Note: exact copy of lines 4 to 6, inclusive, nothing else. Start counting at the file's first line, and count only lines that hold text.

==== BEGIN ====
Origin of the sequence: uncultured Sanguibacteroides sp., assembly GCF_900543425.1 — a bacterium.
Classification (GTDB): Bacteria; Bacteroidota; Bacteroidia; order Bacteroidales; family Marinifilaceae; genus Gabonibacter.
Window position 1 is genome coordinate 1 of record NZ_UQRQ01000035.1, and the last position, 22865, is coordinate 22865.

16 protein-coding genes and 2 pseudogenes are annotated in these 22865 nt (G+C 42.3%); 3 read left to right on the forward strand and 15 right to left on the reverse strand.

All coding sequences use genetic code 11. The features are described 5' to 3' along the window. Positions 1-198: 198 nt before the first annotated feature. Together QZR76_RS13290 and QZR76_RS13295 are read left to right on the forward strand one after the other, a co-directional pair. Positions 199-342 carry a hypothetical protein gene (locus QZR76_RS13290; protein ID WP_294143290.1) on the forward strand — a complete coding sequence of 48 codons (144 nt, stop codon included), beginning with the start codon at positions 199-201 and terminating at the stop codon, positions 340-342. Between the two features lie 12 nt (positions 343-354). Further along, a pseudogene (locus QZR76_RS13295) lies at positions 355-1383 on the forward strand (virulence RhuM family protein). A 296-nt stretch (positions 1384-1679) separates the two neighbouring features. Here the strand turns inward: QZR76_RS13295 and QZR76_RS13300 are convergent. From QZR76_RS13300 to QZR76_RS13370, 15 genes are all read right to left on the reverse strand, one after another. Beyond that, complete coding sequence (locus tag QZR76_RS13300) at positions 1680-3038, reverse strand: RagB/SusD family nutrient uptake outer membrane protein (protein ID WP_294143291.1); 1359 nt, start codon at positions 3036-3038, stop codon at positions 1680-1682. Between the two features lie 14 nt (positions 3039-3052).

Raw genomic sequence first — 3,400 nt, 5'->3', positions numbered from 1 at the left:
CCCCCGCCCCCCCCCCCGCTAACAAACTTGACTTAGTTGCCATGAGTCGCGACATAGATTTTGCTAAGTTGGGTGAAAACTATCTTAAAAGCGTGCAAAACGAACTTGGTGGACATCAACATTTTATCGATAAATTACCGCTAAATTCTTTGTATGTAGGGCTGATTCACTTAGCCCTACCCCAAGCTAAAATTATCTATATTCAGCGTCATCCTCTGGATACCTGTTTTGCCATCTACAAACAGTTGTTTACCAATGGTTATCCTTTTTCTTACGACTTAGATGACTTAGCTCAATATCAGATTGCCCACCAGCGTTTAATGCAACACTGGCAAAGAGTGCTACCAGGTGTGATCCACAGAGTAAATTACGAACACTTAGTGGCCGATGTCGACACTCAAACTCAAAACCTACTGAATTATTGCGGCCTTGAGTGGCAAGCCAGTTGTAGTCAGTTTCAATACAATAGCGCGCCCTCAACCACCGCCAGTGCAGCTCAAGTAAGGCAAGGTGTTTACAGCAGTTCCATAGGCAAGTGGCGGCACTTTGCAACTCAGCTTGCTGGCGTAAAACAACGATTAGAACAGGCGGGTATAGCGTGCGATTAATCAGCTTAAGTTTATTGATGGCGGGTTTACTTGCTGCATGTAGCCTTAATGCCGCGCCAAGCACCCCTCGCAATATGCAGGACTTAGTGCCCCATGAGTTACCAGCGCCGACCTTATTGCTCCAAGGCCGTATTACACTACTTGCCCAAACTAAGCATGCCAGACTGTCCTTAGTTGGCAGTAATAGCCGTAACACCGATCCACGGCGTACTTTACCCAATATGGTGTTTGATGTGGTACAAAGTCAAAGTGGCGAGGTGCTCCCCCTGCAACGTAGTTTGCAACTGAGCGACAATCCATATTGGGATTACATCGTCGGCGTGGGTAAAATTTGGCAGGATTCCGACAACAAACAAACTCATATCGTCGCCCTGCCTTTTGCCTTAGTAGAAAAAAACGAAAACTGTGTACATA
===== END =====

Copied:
16 protein-coding genes and 2 pseudogenes are annotated in these 22865 nt (G+C 42.3%); 3 read left to right on the forward strand and 15 right to left on the reverse strand.

All coding sequences use genetic code 11. The features are described 5' to 3' along the window. Positions 1-198: 198 nt before the first annotated feature. Together QZR76_RS13290 and QZR76_RS13295 are read left to right on the forward strand one after the other, a co-directional pair. Positions 199-342 carry a hypothetical protein gene (locus QZR76_RS13290; protein ID WP_294143290.1) on the forward strand — a complete coding sequence of 48 codons (144 nt, stop codon included), beginning with the start codon at positions 199-201 and terminating at the stop codon, positions 340-342. Between the two features lie 12 nt (positions 343-354). Further along, a pseudogene (locus QZR76_RS13295) lies at positions 355-1383 on the forward strand (virulence RhuM family protein). A 296-nt stretch (positions 1384-1679) separates the two neighbouring features. Here the strand turns inward: QZR76_RS13295 and QZR76_RS13300 are convergent. From QZR76_RS13300 to QZR76_RS13370, 15 genes are all read right to left on the reverse strand, one after another. Beyond that, complete coding sequence (locus tag QZR76_RS13300) at positions 1680-3038, reverse strand: RagB/SusD family nutrient uptake outer membrane protein (protein ID WP_294143291.1); 1359 nt, start codon at positions 3036-3038, stop codon at positions 1680-1682. Between the two features lie 14 nt (positions 3039-3052).

Raw genomic sequence first — 3,400 nt, 5'->3', positions numbered from 1 at the left: